You might think that working with an experienced, independent agent is your best option when shopping for insurance. Whether it’s life insurance or Medicare insurance, an independent agent should shop the market for you and help you find the best coverage. However, there are some important items to consider when looking for an independent health, Medicare or life insurance agent.
Incentives to Place Business with Certain Carriers
It’s not surprising that insurance companies provide agents with incentive for selling their products. I continually receive emails touting great incentive trips to Ireland, Italy or other vacation spots. Sure, I’d love to win a trip to one of those places. However, that usually means I have to place almost all of my business with one particular carrier. As an independent agent, carriers are vying for my business.
It’s not just the incentive trips. Most insurance companies pay higher commission levels based on production. Again, the only way to qualify for higher commissions is to place most business with just one or two companies.
Recently, I participated in a webinar where one of the country’s top agents explained his secrets of success. He was an independent agent (this means he wasn’t under contract to only write business for one company). He shared some good marketing strategies. However, I was floored when he explained how he won two trips. He explained that once he sold enough policies to win a trip with “company A”, he only focused on “company B” so he could qualify for their trip, too.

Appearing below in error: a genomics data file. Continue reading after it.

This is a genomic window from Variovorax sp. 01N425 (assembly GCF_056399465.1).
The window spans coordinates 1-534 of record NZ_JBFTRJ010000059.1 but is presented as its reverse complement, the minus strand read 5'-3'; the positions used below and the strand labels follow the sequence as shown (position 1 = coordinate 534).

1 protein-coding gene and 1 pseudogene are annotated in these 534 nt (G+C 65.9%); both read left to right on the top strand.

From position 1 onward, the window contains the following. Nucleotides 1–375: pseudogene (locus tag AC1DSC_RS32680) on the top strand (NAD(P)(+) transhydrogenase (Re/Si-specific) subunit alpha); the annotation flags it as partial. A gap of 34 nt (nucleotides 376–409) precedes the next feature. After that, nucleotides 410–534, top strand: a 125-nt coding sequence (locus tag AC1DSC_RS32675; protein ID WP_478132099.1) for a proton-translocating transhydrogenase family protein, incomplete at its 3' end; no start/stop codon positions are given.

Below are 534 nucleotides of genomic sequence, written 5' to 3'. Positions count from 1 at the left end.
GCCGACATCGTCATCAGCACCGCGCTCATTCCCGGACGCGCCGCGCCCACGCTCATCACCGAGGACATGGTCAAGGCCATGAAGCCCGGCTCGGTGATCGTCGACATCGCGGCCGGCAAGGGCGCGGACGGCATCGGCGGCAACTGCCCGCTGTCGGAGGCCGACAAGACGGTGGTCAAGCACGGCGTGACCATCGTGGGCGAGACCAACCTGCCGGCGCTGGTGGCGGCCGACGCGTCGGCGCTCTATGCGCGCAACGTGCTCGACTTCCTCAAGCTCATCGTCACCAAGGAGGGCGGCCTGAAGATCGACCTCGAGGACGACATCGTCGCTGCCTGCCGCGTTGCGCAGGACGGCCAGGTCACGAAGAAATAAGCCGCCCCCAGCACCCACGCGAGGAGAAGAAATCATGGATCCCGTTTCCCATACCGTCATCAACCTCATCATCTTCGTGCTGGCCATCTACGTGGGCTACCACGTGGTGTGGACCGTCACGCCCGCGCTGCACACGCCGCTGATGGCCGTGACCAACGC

Wow! He had no problem telling us that he valued those trips more than he cared about meeting the needs of his clients. Even though “company A” was the best deal (lowest cost and best benefits, etc.), he steered people towards “company B” just to win another trip. That’s truly sad.
Never won a trip
Although I have consistently been in the top 10% of all producers for the past 17 years, I have never won a trip – much to the chagrin of my wife and kids! As an independent agent, I realize that there isn’t a one-size-fits-all product for any type of insurance. Each carrier has it’s strengths. Some carriers have very low premiums for certain age brackets, but higher premiums for others. Some carriers work best for folks with certain medical conditions, but not others. It’s the job of an independent to shop the market, but also determine the best possible plans for a client’s unique situation.
So, I’ve never won a trip, but I also rarely lose a client. I don’t worry another agent replacing a policy because I know I’ve place my clients with the very best policy.
Large Independent Agencies
Whether the agency is primary online or “brick and mortar”, large agencies must continually train employees to be knowledgeable on the various product offerings. Most of these agencies will only offer a limited number of companies simply because it is too costly to train agents. Especially with the high turnover at call centers, it’s much easier to train agents on just a few companies.